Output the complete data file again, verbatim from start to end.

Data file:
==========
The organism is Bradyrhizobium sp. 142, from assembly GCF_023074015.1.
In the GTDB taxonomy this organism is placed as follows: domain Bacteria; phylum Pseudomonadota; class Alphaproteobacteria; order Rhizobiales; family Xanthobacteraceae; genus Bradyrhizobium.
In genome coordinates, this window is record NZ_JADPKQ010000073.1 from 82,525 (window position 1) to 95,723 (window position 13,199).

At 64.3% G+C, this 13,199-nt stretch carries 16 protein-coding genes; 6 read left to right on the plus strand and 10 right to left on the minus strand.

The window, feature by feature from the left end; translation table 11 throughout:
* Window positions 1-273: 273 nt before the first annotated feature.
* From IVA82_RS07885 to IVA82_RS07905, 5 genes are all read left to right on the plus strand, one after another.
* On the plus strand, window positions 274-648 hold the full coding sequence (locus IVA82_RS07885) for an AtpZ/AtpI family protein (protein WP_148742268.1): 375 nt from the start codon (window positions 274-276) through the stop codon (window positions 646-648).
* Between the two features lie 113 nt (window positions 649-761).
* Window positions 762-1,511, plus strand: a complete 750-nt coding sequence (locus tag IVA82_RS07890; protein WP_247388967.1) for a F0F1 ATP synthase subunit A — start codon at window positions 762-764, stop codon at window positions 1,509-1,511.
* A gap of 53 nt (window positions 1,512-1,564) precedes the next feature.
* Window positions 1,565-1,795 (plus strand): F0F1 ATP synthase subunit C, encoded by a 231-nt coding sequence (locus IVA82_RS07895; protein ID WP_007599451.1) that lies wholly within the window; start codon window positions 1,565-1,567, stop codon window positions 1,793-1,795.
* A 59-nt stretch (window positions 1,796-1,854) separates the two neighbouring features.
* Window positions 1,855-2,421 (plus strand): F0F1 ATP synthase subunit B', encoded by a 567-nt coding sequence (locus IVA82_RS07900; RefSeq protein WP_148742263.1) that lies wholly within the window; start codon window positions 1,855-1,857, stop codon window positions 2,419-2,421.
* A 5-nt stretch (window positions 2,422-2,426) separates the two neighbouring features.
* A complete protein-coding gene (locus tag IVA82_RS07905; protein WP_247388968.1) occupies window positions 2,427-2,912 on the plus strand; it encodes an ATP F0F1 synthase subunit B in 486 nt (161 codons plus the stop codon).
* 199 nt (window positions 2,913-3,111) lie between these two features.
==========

The organism is Bradyrhizobium sp. 142, from assembly GCF_023074015.1.
In the GTDB taxonomy this organism is placed as follows: domain Bacteria; phylum Pseudomonadota; class Alphaproteobacteria; order Rhizobiales; family Xanthobacteraceae; genus Bradyrhizobium.
In genome coordinates, this window is record NZ_JADPKQ010000073.1 from 82,525 (window position 1) to 95,723 (window position 13,199).

At 64.3% G+C, this 13,199-nt stretch carries 16 protein-coding genes; 6 read left to right on the plus strand and 10 right to left on the minus strand.

The window, feature by feature from the left end; translation table 11 throughout:
* Window positions 1-273: 273 nt before the first annotated feature.
* From IVA82_RS07885 to IVA82_RS07905, 5 genes are all read left to right on the plus strand, one after another.
* On the plus strand, window positions 274-648 hold the full coding sequence (locus IVA82_RS07885) for an AtpZ/AtpI family protein (protein WP_148742268.1): 375 nt from the start codon (window positions 274-276) through the stop codon (window positions 646-648).
* Between the two features lie 113 nt (window positions 649-761).
* Window positions 762-1,511, plus strand: a complete 750-nt coding sequence (locus tag IVA82_RS07890; protein WP_247388967.1) for a F0F1 ATP synthase subunit A — start codon at window positions 762-764, stop codon at window positions 1,509-1,511.
* A gap of 53 nt (window positions 1,512-1,564) precedes the next feature.
* Window positions 1,565-1,795 (plus strand): F0F1 ATP synthase subunit C, encoded by a 231-nt coding sequence (locus IVA82_RS07895; protein ID WP_007599451.1) that lies wholly within the window; start codon window positions 1,565-1,567, stop codon window positions 1,793-1,795.
* A 59-nt stretch (window positions 1,796-1,854) separates the two neighbouring features.
* Window positions 1,855-2,421 (plus strand): F0F1 ATP synthase subunit B', encoded by a 567-nt coding sequence (locus IVA82_RS07900; RefSeq protein WP_148742263.1) that lies wholly within the window; start codon window positions 1,855-1,857, stop codon window positions 2,419-2,421.
* A 5-nt stretch (window positions 2,422-2,426) separates the two neighbouring features.
* A complete protein-coding gene (locus tag IVA82_RS07905; protein WP_247388968.1) occupies window positions 2,427-2,912 on the plus strand; it encodes an ATP F0F1 synthase subunit B in 486 nt (161 codons plus the stop codon).
* 199 nt (window positions 2,913-3,111) lie between these two features.